* U.S. GDP expected to show slight pick up in growth
* Market focus still on FOMC and likely QE next week
* Dollar index around 77.3 after sharp retreat
SYDNEY, Oct 29 (Reuters) - The U.S. dollar found a steadier footing against major currencies early in Asia on Friday, a day after posting its biggest fall in over a week as a fickle market turned its attention to looming U.S. growth data.
Due at 1230 GMT, the closely watched report is expected to show the world’s biggest economy grew 2.0 percent in the third quarter, which would still be too subdued to alter views of further stimulus from the Federal Reserve. [ID:nFEDAHEAD]
Dealers nervous, though, in case the data repeat the big upside surprise shown in UK GDP earlier this week which sent sterling flying on reduced expectations of easing there. The dollar looks set to end little changed after a choppy week as investors were still far from certain about how much money the Fed will spend to boost a flagging economy.
A New York Fed survey of dealers and investors included scenarios of up to $1 trillion, a figure larger than recent estimates. For details, see [ID:nN28172214].
That snapped a two-day dollar rally on Thursday, pushing the euro to the upper end of its recent broad range of about $1.3650-$1.40 and driving U.S. bond yields down.
“We had a little bit of trimming of U.S. dollar shorts earlier in the week and that was partitially reversed on the Fed survey, so we’re now caught in the middle,” said Grant Turley, strategist at ANZ.
“Expectations for U.S. GDP is not exactly high, so it’s hard to disappoint on the downside. In the short run, I’d favour trimming U.S. dollar shorts. I still think the dollar might get a little boost out of this.”
The euro was last at $1.3927 EUR=, compared with $1.3924 late in New York and well off Thursday's session low near $1.3750 session low. The 10-year Treasury note yield US10YT=RR was at 2.67 percent, having fallen from a one-month high of 2.73 percent set on Wednesday.
Against the Japanese currency, the dollar was little changed from late New York at around 81.00 yen JPY=, with solid barriers seen at 80.00.
There was little immediate reaction to a survey showing Japan’s manufacturing activity contracted for a second straight month in October and to data showing jobless rate in Japan fell in September. [ID:nTIYSLE61H] [ID:nTKC005938]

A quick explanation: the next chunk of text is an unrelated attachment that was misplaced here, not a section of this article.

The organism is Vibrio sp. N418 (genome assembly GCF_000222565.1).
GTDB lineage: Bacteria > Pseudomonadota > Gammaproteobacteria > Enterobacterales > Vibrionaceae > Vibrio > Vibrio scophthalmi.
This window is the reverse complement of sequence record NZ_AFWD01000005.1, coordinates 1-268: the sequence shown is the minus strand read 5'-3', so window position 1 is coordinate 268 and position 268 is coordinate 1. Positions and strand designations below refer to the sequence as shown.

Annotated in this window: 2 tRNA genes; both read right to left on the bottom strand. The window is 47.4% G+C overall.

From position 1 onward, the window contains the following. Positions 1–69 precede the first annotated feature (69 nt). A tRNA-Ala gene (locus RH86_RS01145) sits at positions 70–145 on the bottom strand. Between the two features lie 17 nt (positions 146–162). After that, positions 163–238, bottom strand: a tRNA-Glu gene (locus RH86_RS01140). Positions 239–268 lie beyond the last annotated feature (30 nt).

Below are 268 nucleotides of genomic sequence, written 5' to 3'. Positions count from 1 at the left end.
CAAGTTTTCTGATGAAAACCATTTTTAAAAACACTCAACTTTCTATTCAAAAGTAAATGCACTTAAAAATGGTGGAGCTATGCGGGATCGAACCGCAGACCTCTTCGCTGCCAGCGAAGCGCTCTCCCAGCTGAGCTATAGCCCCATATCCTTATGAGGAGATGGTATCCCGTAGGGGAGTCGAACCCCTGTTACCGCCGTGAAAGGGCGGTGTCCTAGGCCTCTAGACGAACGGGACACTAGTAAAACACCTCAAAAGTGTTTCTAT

The dollar index .DXY, which tracks the greenback's performance against six major currencies, was steady at 77.291 after falling 0.8 percent on Thursday, its biggest one-day percentage fall since Oct. 20.
The dollar has shed some 7 percent against major currencies since September, and some analysts say it’s due for a rally once the Fed reveals its easing plans.
The Australian dollar AUD=D4 also held near late New York levels at $0.9777, still recovering from a steep fall mid-week sparked by tame inflation numbers, which prompted the market to slash the chance of an interest rate hike next week.
“The AUD does, however, remain fundamentally attractive in its own right thanks to the ‘commodities + China’ cliche. A return to the long-term trend (around $0.75) is unlikely in the foreseeable future,” said Roland Randall, strategist at TD Securities.
“Our year-end target against the USD is parity and we see this level, or stronger, likely to persist into Q1 2011 as Australia continues to raise interest rates, China growth continues to recover and QE continues to debase the USD.”
Cautious investors are also expected to pull back before expected upheaval from Tuesday’s U.S. congression elections, which could bring significant shifts in U.S. legislative direction. A Republican surge looked set to drastically alter the balance of power in Washington.
(Editing by Wayne Cole)
Additional reporting by Steven C. Johnson in New York
Our Standards: The Thomson Reuters Trust Principles.